Sometimes I wonder if I'm giving the completely wrong impression of a book because I always focus on the particularly weird or gossipy quotes. Then I move on and continue to quote them. (I realized this could be solved if I'd just finish more of the reviews I keep meaning to get around to writing. Working on that.)
One thing I'm finding in comparing my paper copy of this book to the ebook (oddly still free at Amazon US) is that you miss out on all the great William Hogarth artwork, which really are great illusrations the culture. (You've probably seen them already in history books.) But then they're all easily found online. Examples: A Harlot's Progress and A Rake's Progress. Each of those Wikipedia pages shows the series of paintings/prints and describes what's going on - there's an entire life story in each. (I'd never had seen the full set this nicely until the internet came along. Great description/explanations too.)
Anyway, time for a juicy quote!
Coffee-houses and particularly taverns were primarily frequented by men. Ladies might go to chocolate-houses during the day, but only women careless of their reputations would go to taverns. Many doubled as whore-houses or, at the least, venues for soliciting, marked by subtle signals that would have been blatantly obvious to the initiated. The ‘Sign of the Star’ outside a coffee-house was said to indicate ‘every lewd purpose’. Cesar de Saussure discovered that many coffee-houses were also ‘Temples of Venus. You can easily recognize the latter because they frequently have as sign a woman’s arm or hand holding a coffee-pot.’ The evidence in court of one Susan Brockway shows how taverns might be used:
"This man took us to the tavern and offered us a crown apiece to strip ourselves naked, and show him postures. He gave Mary Gardner money to fetch a penny-worth of rods, for him to whip us across the room, and make us good girls; and then for us to whip him to make him a good boy: but we told him it was neither a proper time nor place for any such thing, for it was Sunday night, and others might over-look us in the room we were in."
This isn't the first history book noting why women didn't go to taverns or to many places at night (without multiple escorts, not just with one dude or maid) - the reasons to avoid them were extremely good and as much about safety as propriety. So another bad romance trope: heroine goes off to tavern at night, alone, for some adventurous reason because she's rebellious and all. This happens way too often with characters that aren't supposed to be dumb as a post. But then, that's fiction. (I think the main reason I quibble is because not enough of us are aware of what incredibly cloistered, dull and dangerous lives women had at this time.)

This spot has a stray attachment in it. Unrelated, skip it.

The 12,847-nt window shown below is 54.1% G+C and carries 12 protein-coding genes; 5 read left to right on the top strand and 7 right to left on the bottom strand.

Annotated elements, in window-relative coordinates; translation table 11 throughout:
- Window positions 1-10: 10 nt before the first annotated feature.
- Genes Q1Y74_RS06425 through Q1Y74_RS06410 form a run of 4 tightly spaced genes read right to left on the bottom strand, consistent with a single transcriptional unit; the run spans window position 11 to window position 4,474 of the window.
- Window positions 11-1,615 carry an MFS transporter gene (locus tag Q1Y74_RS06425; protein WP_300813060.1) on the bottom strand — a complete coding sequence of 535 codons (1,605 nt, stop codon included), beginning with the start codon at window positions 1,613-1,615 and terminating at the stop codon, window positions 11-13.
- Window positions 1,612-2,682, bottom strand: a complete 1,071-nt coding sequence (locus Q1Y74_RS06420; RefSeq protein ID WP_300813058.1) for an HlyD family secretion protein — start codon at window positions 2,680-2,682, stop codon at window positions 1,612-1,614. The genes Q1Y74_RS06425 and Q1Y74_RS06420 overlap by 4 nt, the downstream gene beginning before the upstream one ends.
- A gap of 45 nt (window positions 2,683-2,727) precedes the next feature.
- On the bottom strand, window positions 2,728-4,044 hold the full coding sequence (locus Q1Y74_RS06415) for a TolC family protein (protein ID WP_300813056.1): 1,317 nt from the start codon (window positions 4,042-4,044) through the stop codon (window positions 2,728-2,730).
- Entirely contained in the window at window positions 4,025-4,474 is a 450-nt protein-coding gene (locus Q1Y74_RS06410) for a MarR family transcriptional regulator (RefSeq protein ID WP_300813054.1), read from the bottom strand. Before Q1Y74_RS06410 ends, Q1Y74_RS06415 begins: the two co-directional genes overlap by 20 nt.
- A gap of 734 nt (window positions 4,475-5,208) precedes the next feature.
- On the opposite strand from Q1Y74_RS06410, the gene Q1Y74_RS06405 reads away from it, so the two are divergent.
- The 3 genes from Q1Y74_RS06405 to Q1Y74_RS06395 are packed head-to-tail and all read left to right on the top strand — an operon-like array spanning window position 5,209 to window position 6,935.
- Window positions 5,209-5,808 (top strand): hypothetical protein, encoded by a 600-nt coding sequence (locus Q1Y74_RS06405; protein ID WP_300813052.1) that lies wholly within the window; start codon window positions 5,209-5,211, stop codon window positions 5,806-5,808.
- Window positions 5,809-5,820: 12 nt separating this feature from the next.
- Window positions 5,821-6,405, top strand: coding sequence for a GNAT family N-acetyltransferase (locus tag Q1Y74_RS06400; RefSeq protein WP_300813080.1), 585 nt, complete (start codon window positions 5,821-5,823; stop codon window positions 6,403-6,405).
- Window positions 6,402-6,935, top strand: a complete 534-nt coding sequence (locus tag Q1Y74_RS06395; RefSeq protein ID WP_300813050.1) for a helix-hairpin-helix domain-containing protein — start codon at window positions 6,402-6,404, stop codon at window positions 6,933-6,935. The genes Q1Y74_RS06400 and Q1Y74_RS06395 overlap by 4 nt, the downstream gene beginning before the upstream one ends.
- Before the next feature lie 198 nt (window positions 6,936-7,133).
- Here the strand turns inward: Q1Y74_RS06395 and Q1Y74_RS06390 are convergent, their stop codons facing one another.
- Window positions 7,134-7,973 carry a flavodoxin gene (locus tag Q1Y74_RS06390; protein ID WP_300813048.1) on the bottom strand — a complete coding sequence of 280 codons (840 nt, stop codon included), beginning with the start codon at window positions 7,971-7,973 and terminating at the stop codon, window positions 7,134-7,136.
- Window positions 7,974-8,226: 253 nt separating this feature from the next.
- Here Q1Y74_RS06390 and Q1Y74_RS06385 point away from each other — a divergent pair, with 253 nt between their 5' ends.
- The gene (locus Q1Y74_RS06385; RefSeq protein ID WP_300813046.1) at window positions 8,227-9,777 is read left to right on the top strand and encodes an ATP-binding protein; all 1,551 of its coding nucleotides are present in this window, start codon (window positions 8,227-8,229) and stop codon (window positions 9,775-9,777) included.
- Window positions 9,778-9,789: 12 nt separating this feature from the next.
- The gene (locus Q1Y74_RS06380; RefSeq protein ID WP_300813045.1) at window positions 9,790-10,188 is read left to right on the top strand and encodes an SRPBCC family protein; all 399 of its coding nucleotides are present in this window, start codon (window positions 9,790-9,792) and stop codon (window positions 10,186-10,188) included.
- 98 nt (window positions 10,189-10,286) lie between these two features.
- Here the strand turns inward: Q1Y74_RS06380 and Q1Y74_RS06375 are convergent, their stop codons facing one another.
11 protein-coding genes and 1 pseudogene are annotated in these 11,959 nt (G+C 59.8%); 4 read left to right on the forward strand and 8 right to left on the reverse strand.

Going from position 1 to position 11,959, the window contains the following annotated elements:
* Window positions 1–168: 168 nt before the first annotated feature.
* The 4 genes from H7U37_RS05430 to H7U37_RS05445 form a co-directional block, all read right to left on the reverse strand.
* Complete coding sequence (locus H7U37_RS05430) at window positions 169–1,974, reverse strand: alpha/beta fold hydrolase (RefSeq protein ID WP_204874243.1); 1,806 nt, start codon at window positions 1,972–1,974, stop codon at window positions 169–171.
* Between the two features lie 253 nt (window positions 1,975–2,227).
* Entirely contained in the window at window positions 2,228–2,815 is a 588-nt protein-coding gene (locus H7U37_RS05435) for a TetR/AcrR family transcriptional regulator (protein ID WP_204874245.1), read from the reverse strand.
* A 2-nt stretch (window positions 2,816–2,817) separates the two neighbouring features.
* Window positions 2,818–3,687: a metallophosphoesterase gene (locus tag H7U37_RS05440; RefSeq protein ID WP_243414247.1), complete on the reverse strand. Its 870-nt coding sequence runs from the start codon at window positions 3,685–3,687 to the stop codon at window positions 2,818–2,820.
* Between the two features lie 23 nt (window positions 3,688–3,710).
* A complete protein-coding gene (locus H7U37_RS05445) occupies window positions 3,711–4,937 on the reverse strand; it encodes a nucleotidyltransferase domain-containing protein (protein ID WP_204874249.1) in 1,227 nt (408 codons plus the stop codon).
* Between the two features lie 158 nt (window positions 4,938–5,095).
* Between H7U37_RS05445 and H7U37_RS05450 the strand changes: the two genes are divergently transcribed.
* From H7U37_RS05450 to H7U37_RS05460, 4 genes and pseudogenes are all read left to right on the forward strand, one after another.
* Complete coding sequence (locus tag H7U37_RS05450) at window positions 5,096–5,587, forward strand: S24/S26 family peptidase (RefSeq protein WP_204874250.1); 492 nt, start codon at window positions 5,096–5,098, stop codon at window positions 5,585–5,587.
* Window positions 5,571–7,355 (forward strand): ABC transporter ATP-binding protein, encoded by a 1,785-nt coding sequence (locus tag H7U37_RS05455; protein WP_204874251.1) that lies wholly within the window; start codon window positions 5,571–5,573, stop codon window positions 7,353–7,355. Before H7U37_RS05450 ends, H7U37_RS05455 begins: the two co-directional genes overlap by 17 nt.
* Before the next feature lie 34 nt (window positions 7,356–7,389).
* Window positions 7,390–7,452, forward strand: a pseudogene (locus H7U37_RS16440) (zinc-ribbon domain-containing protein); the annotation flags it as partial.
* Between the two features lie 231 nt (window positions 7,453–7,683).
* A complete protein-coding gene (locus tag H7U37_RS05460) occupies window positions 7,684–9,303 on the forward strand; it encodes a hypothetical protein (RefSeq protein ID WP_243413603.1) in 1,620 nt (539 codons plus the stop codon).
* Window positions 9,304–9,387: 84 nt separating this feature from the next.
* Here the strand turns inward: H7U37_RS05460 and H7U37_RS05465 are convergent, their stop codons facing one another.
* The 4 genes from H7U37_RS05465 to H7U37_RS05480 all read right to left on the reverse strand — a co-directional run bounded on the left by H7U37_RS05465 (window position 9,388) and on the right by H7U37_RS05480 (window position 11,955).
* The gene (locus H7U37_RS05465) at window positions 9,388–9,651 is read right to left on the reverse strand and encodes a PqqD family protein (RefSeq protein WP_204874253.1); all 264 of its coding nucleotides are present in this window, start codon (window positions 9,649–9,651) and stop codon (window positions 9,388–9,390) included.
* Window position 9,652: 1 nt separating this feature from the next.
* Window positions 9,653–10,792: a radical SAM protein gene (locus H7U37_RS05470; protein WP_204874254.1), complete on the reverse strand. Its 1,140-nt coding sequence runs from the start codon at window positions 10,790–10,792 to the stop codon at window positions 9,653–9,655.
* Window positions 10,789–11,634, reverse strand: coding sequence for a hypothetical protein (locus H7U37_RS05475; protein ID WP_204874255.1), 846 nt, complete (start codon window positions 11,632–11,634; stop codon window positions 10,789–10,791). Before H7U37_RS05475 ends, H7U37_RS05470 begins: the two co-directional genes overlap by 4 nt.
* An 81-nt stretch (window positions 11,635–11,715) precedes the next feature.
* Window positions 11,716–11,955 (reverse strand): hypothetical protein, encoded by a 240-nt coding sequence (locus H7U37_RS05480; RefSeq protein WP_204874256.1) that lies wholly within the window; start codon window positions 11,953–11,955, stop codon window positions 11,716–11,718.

Here's an example of how history books like this get me into trouble with the memory space on my ereader. After reading that quote from Cesar de Saussure I was curious - a quick google and I find:
A foreign view of England in the reigns of George I and George II : The letters of Monsieur Cesar de Saussure to his family; translated and edited by Madame Van Muyden (1902)
Internet Archive link (read online or download ebook) - if you follow the Open Library link on that page you can email a copy to your kindle. No idea how interesting it is - haven't read any of it yet.
Again, this is how I add SO much stuff to my ereader. I try to make myself read some of these books before downloading as a lot of them only seem to have interesting portions and then go into dull patches.
Meanwhile - chocolate. I always have a great time reading about drinking chocolate - and I have to remind myself it'd be nothing like the hot chocolate that I'm used to. A bit of fun history about drinking chocolate:
In Georgian times, London's decadent chocolate houses were unexpected bastions of rowdy behaviour and aristocratic disorder
Dr Matthew Green, The Telegraph UK, 13 Dec 2013
"...For a city with little tradition of hot drinks (coffee had only arrived five years earlier), chocolate was an alien, suspect substance drunk associated with popery and idleness (i.e. France and Spain); a market had to be generated. Within the next decade, a slew of pamphlets appeared proclaiming the miraculous, panacean qualities of the new drink, which would boost fertility, cure consumption, alleviate indigestion and reverse ageing: a mere lick, it was said, would ‘make old women young and fresh, create new motions of the flesh’. For Samuel Pepys, chocolate was the perfect cure for a hangover, relieving his ‘sad head’ and ‘imbecilic stomach’ the day after Charles II’s bacchanalian coronation. The commonest claim, however — one inherited from the Aztecs and still perpetuated by chocolate companies the world over today — was that chocolate was a supremely powerful aphrodisiac. "
Ah marketing. Never does change much, huh?
Couldn't seem to find an article about what specifically differentiated a coffee house from a chocolate house - but I expect that was completely up to whichever product was selling better and where the shop was located.